Grim Forecast for the Rio Grande Raises Concern
Recent warm and windy conditions in New Mexico were good for hiking or kite-flying. But they were tough on a river everyone is already expecting to be low on runoff this spring and summer.
According to the National Water and Climate Center’s forecast for the Rio Grande Basin, the water supply outlook for spring and summer remains “dire.” In his monthly email, forecast hydrologist Angus Goodbody noted that while storms did hit the mountains in February, particularly along the headwaters in Colorado, snowpack in some parts of the Sangre de Cristo mountains continued to decline. That means the river and its tributaries will receive less runoff than normal this spring and summer – and many areas may reach or break historic low flows.
A new study in the peer-reviewed journal, Nature, also heralded troubling news. According to the authors, more than 90 percent of snow monitoring sites in the western United States showed declines in snowpack – and 33 percent showed significant declines. The trend is visible during all months, states and climates, they write, but are largest in the spring and in the Pacific states and locations with mild winter climates. To drive home the numbers, they noted the decrease in springtime snow water equivalent – the amount of water in snow – when averaged across the entire western U.S. is 25 to 50 cubic kilometers, or about the volume of water Hoover Dam was built to hold in Lake Mead.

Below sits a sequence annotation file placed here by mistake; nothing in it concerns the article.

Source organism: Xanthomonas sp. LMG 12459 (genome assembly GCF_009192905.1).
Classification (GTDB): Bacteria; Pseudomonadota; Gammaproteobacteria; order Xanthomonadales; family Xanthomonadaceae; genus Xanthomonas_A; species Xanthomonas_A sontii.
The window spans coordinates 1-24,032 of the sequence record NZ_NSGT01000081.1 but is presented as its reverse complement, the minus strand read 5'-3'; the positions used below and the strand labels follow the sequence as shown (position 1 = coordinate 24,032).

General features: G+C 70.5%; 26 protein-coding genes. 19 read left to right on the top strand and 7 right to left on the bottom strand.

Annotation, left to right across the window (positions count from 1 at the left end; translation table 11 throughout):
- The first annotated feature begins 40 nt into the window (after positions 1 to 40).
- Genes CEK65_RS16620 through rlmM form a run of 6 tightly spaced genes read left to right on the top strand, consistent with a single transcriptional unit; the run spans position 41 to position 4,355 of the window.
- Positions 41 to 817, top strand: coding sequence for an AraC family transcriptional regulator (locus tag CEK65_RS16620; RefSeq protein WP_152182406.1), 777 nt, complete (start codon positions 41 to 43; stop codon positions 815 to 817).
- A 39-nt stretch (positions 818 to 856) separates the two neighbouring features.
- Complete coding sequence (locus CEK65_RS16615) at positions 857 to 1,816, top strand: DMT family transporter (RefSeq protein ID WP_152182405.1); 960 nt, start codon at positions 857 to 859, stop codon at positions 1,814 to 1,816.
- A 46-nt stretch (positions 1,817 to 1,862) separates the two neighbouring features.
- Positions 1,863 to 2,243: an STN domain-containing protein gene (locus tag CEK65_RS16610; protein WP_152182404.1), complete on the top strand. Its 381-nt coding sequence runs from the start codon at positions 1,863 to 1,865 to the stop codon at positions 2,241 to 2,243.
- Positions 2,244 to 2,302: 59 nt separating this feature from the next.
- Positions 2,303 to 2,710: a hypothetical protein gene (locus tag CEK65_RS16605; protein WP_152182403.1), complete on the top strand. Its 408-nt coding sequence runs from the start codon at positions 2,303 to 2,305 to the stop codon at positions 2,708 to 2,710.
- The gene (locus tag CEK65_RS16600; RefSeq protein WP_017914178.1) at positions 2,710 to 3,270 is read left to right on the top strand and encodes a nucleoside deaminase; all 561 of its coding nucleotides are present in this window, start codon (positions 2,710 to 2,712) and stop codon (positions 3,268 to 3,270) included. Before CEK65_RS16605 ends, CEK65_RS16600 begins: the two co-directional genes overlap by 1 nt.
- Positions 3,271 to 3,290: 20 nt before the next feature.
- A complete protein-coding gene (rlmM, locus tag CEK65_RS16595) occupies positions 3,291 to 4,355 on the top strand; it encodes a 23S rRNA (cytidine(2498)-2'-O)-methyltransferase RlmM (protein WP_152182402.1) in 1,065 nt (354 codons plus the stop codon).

And conditions on the Colorado River, which feeds Lake Mead, don’t look good this year.
The March forecast for the Colorado River Basin remains “well below average.” Lake Mead, the largest reservoir in the United States, has already dipped below 40 percent of capacity and its “bathtub ring” is about 130 feet tall. As of March 12, the lake’s water level was 1,088 feet above sea level. If it reaches 1,075 feet, that will trigger federal rules that cut the amount of water Nevada, Arizona and California can take.
Meanwhile, water users in the three states, including cities like Las Vegas and Los Angeles, the Central Arizona Project, irrigation districts in southern California and tribes, are all keeping a close eye on Lake Mead – and trying to work out a drought contingency plan to avoid those federally-mandated cuts if the reservoir keeps dropping.